- Make a list and do some research. If you don’t do it on a spreadsheet, at least do it in your head. Find the top 10 or 20 companies you believe will be in direct competition with your plans. Write down what you think their strengths and weaknesses are and how you can improve on those weaknesses you find. Do a Google or Yahoo search and find out what you can. Not just the normal rigmarole, find those advanced search features and do as in depth of a search as possible and add to your list. There are many good tools online to help with competition research. Use Google Alerts to stay up to date with what is going on in the trenches.
Network with the online competition
Just because you’re in competition (or even perceived competition) doesn’t mean you are going to be hated, should hate the other businesses, or even feel any animosity or jealousy towards the competition. That will probably get you nowhere and will just make you miserable. Develop some friendships, or at least acquaintances, with the competition. You might be surprised by the response.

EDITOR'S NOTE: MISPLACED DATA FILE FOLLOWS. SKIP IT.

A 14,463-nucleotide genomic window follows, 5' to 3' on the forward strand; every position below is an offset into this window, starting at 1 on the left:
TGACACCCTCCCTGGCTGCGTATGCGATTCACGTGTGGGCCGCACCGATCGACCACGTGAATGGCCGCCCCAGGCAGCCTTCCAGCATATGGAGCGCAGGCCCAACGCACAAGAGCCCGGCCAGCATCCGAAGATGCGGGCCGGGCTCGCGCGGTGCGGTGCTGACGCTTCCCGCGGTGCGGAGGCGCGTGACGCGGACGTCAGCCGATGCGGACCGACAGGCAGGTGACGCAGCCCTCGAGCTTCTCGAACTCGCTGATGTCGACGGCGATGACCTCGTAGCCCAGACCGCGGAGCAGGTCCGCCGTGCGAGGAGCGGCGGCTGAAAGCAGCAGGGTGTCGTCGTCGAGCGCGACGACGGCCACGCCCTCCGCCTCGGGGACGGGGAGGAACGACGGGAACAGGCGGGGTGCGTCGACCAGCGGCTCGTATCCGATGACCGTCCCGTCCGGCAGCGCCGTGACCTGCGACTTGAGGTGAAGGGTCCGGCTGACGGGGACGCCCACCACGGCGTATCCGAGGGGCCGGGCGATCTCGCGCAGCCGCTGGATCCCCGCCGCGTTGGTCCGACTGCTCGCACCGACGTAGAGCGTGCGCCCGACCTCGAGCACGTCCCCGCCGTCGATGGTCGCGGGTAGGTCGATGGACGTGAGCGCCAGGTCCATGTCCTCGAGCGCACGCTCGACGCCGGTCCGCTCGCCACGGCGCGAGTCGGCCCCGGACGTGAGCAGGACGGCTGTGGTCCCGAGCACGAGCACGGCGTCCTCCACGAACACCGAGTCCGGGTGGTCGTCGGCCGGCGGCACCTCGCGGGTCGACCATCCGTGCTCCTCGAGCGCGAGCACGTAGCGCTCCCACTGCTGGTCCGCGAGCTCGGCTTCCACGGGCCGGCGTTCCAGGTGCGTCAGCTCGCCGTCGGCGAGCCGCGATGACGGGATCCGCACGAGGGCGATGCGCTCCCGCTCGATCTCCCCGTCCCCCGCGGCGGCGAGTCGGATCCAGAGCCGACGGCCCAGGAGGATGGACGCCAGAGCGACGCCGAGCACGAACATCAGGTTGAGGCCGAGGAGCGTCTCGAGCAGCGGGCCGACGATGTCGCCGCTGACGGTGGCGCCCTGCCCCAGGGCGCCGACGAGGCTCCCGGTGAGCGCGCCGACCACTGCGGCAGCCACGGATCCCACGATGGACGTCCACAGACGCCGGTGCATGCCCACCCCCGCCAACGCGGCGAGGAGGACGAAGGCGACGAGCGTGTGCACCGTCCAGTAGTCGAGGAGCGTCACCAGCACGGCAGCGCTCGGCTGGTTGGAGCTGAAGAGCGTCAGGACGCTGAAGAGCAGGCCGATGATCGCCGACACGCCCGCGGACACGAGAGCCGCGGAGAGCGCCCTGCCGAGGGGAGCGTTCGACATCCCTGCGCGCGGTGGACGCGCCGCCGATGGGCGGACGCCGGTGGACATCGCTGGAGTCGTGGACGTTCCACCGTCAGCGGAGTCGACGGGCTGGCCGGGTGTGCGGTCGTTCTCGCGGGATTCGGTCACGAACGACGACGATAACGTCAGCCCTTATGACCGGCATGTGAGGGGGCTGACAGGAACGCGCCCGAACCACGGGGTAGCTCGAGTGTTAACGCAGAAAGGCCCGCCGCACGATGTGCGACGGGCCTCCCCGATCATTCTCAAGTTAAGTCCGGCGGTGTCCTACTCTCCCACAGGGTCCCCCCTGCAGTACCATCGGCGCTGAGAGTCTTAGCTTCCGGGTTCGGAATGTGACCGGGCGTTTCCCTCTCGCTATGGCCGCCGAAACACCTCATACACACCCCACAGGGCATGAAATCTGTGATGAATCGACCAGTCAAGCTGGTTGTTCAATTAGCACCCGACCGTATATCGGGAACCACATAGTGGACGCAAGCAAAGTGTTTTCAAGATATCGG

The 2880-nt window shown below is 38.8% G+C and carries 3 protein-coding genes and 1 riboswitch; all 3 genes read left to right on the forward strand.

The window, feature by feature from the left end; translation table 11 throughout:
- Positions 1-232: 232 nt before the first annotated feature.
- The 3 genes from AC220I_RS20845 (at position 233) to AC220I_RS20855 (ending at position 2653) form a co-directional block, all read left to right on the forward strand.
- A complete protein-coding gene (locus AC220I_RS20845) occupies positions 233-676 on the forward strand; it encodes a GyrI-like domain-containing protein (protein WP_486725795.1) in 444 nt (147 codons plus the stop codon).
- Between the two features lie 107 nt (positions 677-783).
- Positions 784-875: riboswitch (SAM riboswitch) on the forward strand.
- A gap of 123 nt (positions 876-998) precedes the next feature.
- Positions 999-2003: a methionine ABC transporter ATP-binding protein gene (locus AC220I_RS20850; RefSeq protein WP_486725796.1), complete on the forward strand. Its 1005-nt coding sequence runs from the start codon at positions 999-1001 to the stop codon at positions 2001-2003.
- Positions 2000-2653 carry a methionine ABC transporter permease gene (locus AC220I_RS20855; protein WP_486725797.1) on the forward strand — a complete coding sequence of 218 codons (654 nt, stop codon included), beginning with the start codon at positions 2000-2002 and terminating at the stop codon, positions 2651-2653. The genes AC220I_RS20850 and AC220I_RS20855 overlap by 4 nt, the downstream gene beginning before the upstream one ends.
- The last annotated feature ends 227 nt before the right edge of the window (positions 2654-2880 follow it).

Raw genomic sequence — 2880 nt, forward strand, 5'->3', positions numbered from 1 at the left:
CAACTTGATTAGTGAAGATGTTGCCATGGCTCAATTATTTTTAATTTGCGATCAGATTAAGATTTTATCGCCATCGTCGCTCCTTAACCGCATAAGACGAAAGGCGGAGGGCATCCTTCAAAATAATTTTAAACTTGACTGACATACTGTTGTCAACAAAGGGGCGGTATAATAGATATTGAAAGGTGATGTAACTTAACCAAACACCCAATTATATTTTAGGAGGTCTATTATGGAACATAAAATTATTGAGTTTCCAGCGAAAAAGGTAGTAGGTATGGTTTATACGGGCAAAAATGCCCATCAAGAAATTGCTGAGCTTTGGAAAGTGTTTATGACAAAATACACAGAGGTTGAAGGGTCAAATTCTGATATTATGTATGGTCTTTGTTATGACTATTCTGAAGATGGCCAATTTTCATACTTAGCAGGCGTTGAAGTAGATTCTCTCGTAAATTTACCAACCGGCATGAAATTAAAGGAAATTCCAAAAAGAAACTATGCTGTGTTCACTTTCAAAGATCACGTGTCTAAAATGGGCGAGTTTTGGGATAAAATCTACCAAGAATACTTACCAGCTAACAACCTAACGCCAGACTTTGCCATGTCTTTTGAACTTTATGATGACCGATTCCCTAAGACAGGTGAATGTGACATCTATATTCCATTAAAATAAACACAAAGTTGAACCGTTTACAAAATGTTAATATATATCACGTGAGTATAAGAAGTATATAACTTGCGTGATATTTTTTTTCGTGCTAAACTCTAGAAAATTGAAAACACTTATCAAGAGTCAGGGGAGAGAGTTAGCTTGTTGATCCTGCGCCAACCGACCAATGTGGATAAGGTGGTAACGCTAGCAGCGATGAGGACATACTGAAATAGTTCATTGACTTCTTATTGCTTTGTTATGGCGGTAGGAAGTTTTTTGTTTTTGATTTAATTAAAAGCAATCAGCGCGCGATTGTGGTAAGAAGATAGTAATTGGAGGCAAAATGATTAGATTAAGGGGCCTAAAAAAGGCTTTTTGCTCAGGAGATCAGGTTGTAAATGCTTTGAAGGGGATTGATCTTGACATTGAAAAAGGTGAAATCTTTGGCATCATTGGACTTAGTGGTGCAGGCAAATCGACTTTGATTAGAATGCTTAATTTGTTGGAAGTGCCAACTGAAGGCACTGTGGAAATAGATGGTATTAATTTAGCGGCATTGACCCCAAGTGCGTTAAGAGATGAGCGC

Several years ago when I got involved in an industry I knew nothing about, the first thing I did was go around to every business owner I could find and do an informal meet and greet. Our business was product based, geared towards 10-20 national conventions a year, so getting to know the competition on a first hand basis was almost a requirement, and it worked. I am not going to say that they just handed over all their secrets but you would be amazed at how much information the competition will freely give out if you just start a dialogue and listen. With an online business this may be commenting on their blog articles, sending an email in response to something on their site, or even meeting up with them at a convention and just introducing yourself and your company.
I made some good friends with my direct competition and more often than not, you can help each other out when needed. So don’t be afraid to network with the competition, if not for any other reason than to say, here I am and I am not going anywhere either. Don’t go in overzealous – you are an outsider to them and cultivating a relationship with another business takes time.
Develop your own style, be unique